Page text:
Hilled Potatoes
Potatoes after Hilling

Dealing with Colorado Potato Beetles
One of the most frustrating aspects of growing potatoes is dealing with the Colorado Potato Beetle. These little pests seem to show up regardless of whether or not potatoes have ever been grown in close proximity in past years. If left unchecked, these pests can wipe out a potato field in a few days. The beetle itself seems to do very little noticeable damage to the plants, rather, the beetles lay yellow egg sacks under the leafs. Those egg sacks hatch into larvae that feed on the leaves and stems of potato plants. It seems one small egg sack can produce hundreds of larvae.

Colorado Potato Beetle
Colorado Potato Beetle Larvae

We approach this problem in two ways. First, the best way to avoid damage to your potato plants is to physically remove the Colorado Potato Beetles as soon as they begin to appear. Once the plants reach 4", I would begin checking for Beetles regularly. This does require a considerable amount of time, but the initial effort early on will likely prevent a larger problem later on. In our experience, the Beetles will still somehow find a way to survive and inevitably larvae will begin showing up exponentially. They should be removed and killed as often as possible.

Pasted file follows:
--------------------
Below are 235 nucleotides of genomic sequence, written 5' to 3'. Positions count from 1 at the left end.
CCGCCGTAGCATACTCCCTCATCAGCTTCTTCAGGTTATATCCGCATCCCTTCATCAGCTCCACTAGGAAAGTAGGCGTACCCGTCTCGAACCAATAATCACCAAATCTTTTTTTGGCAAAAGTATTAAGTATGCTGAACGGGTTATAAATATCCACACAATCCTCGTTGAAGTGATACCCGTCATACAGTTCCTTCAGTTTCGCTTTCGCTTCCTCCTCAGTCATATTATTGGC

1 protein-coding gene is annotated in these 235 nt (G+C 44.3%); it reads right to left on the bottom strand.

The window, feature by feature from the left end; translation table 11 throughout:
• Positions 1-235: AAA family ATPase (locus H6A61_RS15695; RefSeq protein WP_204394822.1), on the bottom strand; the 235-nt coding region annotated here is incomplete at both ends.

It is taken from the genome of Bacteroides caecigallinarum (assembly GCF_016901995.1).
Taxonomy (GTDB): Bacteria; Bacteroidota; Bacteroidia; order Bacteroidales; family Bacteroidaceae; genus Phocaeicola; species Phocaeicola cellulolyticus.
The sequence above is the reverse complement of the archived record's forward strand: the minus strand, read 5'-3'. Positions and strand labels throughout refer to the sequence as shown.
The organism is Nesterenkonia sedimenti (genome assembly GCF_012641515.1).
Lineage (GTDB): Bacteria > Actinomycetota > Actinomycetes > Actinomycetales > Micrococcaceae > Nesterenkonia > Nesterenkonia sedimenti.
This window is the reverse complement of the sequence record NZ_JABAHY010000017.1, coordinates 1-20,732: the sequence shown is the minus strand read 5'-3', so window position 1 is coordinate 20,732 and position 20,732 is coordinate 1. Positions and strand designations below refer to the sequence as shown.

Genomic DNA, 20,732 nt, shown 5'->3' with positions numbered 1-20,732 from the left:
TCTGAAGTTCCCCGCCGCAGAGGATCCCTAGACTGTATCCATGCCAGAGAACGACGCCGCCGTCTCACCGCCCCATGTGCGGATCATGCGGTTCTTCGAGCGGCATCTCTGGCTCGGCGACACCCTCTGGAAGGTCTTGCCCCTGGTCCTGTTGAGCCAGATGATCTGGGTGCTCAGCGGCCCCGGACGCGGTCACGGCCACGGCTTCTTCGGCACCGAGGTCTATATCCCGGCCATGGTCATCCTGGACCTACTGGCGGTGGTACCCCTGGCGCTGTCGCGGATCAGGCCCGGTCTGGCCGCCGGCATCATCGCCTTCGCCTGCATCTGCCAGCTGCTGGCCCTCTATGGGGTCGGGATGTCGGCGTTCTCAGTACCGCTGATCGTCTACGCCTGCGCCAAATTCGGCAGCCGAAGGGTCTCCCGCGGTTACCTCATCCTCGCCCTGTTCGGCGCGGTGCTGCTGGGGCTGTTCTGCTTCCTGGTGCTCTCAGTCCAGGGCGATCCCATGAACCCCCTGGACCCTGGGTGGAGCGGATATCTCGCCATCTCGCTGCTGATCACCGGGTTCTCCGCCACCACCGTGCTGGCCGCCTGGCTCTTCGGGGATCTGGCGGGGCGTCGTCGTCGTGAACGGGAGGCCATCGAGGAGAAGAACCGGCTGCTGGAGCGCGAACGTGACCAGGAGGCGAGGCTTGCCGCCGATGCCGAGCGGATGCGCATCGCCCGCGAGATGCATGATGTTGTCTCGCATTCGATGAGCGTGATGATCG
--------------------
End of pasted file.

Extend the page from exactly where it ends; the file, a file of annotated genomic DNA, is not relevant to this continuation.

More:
The second option is to use a pesticide. While we like to avoid the use of chemicals as much as possible, I am not opposed to using pesticides if it protects my crop in a way I am unable to do so. If time is an issue or the pests seem to be outpacing your efforts, I would suggest using Seven Garden Insect Killer. This product comes in a powder or spray form and should kill the Colorado Potato Beetles and their larvae within minutes of contact. Unfortunately this product is not a fix all, as it may need to be reapplied after a few weeks or after a heavy rain.